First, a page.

UKBA logo dark

7 tips for turning around an unprofitable business

By Richard Olsen

Businesses will undergo many challenges in their lifespans, stemming from external circumstances or internal issues. Regardless of the problems you face, you hope to come out the other side.

However, there are times when it’s not as easy to overcome obstacles as you might think. Problems linger and lead to declining performance. Common symptoms include falling sales and revenue, stagnating profits or inability to manage costs.

When you get to this point, it’s hard not to worry about failure. However, survival is possible if you re-examine your business and make changes that allow for success.

We have listed our top tips for turning around a failing business.

  1. Identify the problem

The first step to a turnaround is understanding what has gone wrong. While the numbers may tell you that things are failing, you need to clarify the reasons why.

There are countless reasons a business could fail, including changing customer demand, rising prices, a weak value proposition, a decline in quality or financial mismanagement.

Understanding the cause is crucial to a successful solution, especially as you progress – so spend time analysing the data until you gain the insight you need.

  1. Write a business plan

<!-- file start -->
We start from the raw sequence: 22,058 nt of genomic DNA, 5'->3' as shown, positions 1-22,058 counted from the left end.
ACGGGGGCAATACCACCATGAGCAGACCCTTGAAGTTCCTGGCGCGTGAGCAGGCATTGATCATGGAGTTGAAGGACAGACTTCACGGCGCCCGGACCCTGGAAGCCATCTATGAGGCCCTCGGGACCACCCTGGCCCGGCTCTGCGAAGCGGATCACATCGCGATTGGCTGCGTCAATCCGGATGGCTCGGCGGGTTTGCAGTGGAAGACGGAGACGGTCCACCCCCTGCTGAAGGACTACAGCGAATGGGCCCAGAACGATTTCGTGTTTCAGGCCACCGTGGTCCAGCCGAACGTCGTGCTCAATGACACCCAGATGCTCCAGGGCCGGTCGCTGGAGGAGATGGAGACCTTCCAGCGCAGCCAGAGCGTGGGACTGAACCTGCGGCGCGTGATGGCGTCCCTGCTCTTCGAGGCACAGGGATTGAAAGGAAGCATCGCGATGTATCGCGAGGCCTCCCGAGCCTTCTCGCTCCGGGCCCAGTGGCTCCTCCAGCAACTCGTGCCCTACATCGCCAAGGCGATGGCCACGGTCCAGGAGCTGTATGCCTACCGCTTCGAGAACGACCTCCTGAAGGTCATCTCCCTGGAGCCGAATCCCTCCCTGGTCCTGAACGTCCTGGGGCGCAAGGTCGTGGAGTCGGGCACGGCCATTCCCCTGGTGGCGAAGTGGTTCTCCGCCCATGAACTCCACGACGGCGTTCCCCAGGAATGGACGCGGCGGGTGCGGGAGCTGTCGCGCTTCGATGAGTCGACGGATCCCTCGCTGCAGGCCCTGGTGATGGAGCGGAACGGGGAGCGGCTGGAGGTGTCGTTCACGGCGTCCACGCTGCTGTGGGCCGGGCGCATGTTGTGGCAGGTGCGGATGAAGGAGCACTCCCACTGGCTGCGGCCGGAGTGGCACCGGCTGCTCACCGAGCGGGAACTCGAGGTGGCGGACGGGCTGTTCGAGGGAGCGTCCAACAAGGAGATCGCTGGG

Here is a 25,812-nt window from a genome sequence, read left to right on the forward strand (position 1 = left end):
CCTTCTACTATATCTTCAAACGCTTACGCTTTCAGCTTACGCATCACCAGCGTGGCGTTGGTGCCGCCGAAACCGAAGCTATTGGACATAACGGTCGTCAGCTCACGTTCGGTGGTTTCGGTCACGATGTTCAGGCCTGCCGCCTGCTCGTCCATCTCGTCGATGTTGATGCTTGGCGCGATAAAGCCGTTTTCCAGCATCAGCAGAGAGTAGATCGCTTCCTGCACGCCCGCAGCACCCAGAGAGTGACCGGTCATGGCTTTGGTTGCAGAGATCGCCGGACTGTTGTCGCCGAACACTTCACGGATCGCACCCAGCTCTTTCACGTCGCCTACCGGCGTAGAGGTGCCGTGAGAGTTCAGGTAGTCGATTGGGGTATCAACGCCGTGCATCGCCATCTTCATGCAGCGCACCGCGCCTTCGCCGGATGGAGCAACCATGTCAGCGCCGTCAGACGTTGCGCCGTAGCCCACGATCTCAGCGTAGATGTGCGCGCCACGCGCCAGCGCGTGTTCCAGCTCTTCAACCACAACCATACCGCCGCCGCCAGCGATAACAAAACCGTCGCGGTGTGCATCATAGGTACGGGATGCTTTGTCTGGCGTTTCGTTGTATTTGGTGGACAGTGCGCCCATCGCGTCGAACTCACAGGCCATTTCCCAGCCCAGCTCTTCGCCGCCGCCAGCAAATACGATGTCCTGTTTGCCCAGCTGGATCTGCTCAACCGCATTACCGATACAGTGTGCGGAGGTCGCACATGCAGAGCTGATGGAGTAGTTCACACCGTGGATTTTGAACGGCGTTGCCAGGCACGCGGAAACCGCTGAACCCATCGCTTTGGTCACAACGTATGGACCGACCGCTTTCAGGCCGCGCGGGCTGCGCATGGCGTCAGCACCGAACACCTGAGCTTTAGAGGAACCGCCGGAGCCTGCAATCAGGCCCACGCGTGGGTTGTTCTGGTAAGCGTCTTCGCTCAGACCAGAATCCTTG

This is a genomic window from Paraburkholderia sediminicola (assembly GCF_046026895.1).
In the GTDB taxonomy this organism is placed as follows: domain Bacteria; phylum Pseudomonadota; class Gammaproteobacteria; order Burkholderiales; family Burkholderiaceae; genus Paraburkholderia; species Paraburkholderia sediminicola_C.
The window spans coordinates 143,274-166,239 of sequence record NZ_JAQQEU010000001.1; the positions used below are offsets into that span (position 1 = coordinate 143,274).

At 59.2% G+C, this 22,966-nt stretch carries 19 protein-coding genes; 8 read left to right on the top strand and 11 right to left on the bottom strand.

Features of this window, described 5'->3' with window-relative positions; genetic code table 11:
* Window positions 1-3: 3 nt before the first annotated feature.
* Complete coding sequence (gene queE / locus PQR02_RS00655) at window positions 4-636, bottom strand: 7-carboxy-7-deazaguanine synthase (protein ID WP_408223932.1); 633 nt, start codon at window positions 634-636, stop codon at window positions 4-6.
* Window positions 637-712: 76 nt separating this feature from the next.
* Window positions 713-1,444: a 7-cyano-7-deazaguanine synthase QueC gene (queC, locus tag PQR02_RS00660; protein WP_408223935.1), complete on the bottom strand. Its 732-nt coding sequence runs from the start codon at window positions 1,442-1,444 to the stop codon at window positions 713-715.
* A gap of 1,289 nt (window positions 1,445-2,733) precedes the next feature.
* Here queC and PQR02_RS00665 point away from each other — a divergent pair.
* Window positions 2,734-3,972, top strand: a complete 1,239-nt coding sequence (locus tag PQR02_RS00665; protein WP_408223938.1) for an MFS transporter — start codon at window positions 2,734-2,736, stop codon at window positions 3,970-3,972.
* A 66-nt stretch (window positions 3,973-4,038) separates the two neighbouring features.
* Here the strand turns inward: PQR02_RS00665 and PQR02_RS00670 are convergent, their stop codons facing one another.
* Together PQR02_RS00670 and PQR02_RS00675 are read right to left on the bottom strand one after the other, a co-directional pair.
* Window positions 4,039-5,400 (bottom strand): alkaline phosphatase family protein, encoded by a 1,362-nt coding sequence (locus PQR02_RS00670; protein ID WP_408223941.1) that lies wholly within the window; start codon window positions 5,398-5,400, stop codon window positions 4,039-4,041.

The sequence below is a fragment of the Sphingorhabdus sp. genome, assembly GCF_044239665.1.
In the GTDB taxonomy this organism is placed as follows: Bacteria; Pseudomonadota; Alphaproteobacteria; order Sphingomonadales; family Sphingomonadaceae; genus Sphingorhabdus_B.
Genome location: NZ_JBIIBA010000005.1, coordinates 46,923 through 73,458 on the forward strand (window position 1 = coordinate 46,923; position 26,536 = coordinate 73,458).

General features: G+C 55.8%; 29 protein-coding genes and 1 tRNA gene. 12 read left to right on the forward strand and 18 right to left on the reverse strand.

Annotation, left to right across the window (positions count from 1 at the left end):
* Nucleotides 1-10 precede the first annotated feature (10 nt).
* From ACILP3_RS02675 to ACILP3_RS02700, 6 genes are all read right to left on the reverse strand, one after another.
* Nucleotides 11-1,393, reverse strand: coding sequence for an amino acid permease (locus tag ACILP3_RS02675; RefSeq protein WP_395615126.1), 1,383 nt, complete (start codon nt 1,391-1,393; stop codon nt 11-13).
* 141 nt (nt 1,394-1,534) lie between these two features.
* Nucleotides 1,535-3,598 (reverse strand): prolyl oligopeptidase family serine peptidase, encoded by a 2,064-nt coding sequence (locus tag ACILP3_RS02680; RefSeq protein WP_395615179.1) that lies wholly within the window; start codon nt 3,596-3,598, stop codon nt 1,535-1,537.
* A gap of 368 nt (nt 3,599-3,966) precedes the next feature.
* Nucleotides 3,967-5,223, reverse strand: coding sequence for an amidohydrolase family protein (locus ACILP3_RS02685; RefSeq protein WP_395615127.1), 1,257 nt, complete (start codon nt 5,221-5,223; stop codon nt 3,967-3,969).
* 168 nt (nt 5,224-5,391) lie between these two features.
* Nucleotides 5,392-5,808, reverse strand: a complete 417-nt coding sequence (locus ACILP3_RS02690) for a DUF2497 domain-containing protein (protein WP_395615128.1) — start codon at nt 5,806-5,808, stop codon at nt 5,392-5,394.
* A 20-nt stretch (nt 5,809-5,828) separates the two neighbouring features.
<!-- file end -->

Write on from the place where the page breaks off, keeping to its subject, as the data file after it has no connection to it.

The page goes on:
A good business plan is essential to success. It dictates your value proposition and how you will operate in a way that makes financial and logistical sense and generates demand from customers.

If you are at risk of failure, there may have been flaws in your original plan, or the circumstances have changed too much for it to be viable. Part of your turnaround should include revisiting your business plan to optimise it for the current market.

Seek to write a strong plan that includes a valuable offering while outlining how you will overcome barriers and operate profitably. Working with an advisor can help to solidify this.

Once you have your revised strategy, you should focus on adapting the business to align.

  1. Motivate your workforce

It takes more than one person to get a business back on track. While you need effective leadership to chart the course, you also need your staff to be on board and make the appropriate changes.

Low staff morale or failure to retain skills often leads to poor service and quality that could cause you to lose customers, so aim to stamp this out.

Once you have understood the turnaround strategy for your business and the solutions required to fix the problems, be sure to communicate them to your employees. Make clear their role in the process. Staff training may also be integral to empowering them to evolve and meet your company’s changing needs.

  1. Focus on the parts that work

When trying to redefine your business and get it into working order, it’s sensible to focus on the performing areas. Some functions will be more effective than others, which typically highlights where customer demand is.

If you are experiencing falling revenue, it’s crucial to remove the elements that aren’t profitable. This helps you to control costs and any associated losses.